Sales in the food industry grow at less than three percent a year. Why? The population is growing at about that pace and there is only so much food people can eat. But sales in the organic food industry are growing at a whopping 20-30 percent a year, as consumers learn more about additives and pesticides in food, and as the organic food industry has been able to tout the benefits of nature. But organic food products cost more than conventionally produced ones, mostly because their producers are smaller, the work is sometimes more labor-intensive, and the requirements for food certified as organic is high.
Enter the charlatans, folks who combine the concern about pesticides and additives with their own desire to grab hold of the profits available to those who can distinguish the food they produce from "ordinary" food. You've seen the labels for fat-free chocolate, calorie-free pound cake, sugar-free candy and other oxymoronic combinations. Another set of labels stretch the truth and tell only part of the story - labels for "hormone-free" milk. The Food and Drug Administration (FDA) has admonished milk producers to stop using misleading labels, there are complaints against milk producers in several states about misleading "hormone free" labels (which some are calling "organic lite" labels), and consumers are paying more money for milk that is neither organic nor "hormone free".
Here's why. Animals produce hormones. Whether milk production is enhanced by rBST, a synthetic version of the bovine hormone cows naturally produced, or not, it is not "hormone free". Organic milk, as opposed to so-called hormone free milk, is produced from organic dairies that go through a rigorous certification process with the Department of Agriculture. Absent this certification process, the claim that milk is "hormone free" is absolutely meaningless. But it allows some greedy producers to attempt to differentiate their milk from other milk and earn a price premium on it.
The dairy processors who want to exploit the "hormone free" designation are pressuring dairy farmers to stop using rBST, which enhances milk production (and boosts dairy farmer profits) by about 10 percent. Few of these farmers receive any financial incentives to stop using the synthetic, and the premium paid to these few farmers isn't large enough to cover their losses so those who yield to their pressure end up earning less from their cows. But the dairy processors reap the profits for a product that cannot be distinguished from rBST-enhanced milk in terms of safety, composition, nutrition, or taste. While there are chemical tests that can distinguish between organic milk and non-organic milk, there are no chemical tests that can distinguish between milk produced using synthetic rBST and "hormone free" milk because cows produce hormones anyway.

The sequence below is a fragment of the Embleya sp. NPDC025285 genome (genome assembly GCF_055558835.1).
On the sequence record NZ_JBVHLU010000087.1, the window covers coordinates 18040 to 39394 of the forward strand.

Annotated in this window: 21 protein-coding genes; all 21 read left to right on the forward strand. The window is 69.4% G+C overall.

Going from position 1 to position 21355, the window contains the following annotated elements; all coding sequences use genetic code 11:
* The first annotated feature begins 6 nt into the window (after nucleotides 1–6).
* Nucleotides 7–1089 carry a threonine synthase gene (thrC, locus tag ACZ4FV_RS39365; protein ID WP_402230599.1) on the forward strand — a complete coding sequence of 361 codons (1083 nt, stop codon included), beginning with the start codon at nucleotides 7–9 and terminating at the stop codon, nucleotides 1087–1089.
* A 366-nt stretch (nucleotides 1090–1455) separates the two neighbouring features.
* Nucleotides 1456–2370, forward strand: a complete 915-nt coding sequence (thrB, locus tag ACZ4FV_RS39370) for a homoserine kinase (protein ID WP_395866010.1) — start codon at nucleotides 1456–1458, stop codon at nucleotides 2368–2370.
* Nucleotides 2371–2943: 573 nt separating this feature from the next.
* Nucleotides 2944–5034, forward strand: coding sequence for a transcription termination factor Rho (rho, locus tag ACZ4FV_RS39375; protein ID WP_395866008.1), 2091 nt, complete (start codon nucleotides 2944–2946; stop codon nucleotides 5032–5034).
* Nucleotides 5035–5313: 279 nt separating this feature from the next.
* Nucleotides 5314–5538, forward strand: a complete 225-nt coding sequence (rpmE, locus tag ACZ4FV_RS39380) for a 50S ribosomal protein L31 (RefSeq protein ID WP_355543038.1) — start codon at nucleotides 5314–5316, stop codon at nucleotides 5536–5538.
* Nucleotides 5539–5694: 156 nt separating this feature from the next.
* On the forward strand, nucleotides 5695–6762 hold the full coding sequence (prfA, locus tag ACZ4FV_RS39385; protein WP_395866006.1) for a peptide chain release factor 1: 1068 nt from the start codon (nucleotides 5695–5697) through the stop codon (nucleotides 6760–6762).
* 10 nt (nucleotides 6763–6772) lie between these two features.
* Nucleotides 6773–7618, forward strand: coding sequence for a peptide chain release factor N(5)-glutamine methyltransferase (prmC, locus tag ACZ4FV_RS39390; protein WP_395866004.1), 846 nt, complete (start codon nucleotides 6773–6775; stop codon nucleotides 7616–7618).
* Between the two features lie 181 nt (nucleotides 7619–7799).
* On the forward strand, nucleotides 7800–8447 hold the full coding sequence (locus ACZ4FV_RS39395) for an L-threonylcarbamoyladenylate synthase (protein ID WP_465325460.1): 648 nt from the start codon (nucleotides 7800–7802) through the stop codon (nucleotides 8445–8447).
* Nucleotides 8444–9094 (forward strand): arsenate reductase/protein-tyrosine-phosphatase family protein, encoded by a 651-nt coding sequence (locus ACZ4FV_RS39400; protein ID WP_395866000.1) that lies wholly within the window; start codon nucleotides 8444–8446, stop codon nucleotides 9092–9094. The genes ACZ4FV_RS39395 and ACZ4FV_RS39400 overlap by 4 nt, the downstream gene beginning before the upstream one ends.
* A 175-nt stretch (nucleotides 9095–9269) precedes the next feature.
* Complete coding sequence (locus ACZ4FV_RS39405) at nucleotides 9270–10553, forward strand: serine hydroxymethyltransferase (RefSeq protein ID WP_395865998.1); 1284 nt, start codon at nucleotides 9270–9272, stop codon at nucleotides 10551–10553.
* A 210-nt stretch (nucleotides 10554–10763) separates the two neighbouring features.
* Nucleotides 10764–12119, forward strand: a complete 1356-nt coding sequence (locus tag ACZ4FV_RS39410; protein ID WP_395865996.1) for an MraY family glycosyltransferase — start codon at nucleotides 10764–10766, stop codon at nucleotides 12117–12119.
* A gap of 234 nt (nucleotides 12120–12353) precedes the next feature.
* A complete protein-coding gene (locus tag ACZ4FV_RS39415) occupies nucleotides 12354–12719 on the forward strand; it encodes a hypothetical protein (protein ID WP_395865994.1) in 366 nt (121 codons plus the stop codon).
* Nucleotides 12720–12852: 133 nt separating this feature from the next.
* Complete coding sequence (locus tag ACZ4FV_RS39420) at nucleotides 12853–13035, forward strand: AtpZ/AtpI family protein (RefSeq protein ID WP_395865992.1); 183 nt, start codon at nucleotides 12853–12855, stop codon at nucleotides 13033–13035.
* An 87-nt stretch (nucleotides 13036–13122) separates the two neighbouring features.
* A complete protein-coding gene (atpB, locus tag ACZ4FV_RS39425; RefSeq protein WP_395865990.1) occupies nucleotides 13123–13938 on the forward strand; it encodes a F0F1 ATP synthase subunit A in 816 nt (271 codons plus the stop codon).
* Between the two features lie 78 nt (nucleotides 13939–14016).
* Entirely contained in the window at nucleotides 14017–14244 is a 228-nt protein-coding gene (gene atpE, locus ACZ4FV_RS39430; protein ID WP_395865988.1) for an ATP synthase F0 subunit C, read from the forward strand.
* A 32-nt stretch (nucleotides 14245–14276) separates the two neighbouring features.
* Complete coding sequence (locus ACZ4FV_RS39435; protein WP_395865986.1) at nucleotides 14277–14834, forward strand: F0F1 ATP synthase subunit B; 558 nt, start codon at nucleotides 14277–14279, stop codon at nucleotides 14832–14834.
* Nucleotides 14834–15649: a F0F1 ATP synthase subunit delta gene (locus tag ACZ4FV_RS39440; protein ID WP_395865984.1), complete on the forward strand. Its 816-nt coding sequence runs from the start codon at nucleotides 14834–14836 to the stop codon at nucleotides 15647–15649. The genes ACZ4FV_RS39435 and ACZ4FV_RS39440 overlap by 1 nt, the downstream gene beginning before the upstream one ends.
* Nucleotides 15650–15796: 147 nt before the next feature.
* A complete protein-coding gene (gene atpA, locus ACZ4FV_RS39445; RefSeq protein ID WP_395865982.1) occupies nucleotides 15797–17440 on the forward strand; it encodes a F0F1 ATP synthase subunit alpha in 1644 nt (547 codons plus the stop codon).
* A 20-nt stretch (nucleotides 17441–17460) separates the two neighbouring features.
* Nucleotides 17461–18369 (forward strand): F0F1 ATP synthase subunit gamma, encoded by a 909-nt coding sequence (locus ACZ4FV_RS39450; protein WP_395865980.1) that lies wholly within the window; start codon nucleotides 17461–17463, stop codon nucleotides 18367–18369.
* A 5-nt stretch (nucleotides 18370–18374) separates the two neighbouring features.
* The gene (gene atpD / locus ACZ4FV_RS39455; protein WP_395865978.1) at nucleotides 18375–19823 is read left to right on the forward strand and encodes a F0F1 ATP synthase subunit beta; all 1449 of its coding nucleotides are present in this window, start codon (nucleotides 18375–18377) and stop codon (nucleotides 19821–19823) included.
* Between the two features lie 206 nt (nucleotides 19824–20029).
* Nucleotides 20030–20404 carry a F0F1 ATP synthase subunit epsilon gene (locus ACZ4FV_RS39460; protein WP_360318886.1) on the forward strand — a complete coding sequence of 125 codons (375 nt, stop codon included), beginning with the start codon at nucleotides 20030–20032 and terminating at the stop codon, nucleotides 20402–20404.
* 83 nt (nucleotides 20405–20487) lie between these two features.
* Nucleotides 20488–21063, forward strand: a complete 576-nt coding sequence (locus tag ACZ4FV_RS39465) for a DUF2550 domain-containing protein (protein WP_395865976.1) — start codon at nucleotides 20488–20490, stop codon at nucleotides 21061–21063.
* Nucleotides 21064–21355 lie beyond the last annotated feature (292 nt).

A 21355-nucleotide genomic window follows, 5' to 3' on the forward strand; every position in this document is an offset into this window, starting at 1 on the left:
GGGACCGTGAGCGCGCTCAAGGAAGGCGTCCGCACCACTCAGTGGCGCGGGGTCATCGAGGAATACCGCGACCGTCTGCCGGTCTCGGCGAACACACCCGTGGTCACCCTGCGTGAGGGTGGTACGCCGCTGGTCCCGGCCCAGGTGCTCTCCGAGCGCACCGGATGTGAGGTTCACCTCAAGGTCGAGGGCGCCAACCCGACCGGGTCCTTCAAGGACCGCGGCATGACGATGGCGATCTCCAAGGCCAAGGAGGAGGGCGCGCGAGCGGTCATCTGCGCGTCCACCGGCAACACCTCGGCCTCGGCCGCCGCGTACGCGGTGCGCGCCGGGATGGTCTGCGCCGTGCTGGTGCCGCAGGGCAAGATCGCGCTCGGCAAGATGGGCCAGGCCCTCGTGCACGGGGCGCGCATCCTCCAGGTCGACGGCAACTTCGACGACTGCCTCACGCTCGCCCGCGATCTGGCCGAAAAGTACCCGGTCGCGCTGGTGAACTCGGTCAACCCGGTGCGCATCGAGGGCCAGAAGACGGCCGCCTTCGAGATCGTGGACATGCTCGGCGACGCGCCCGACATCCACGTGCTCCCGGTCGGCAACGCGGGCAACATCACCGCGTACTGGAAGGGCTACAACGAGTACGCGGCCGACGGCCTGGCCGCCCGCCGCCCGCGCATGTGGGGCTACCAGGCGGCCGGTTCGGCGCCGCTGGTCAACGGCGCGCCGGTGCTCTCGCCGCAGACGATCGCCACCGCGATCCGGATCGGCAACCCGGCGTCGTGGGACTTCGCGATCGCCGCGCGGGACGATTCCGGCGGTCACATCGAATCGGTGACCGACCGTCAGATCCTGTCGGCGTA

The difference comes when a consumer, concerned that her newborn is ingesting too many chemicals, decides to go with the "hormone free" milk at an extra dollar a carton, and gets nothing different than if she'd chosen a carton that does not say "hormone free." The consumer's fears are being exploited. She's reading a label, but not seeing the fine print. Hormone free milk is presented as being "better" or "safer" than milk produced using rBST. But it isn't!
Diary processors like Hood and Garelick are taking advantage of the natural foods trend and the ways that people's fears about food can be manipulated. Salt, sugar, fats, preservatives and hormones all get a bad name these days, with additives supposedly responsible for everything from obesity to cancer. If these claims can be proven, it makes sense to use them to sell more of a safer product. But there is no such thing as hormone free milk. There's conventionally produced milk, and there's organic milk which, in scarce supply, sells for as much as three times as much as "regular" milk does.
The movement to mislabel milk "hormone free" hurts both dairy farmers and consumers. Dairy farmers are pressured to stop using a production tool that boosts milk production and increases their profit and they aren't getting a cut of the extra money dairy processors get from their faulty labels. And consumers pay more for a product that is not at all different from the cheaper product.
Low-income consumers, especially, wanting the best for their kids are pushed into spending money they can ill afford for a product that is exactly the same as a cheaper product. It's time for the FDA to step in to require dairy processors to do the right thing. Got milk? Got hormones? Got truth?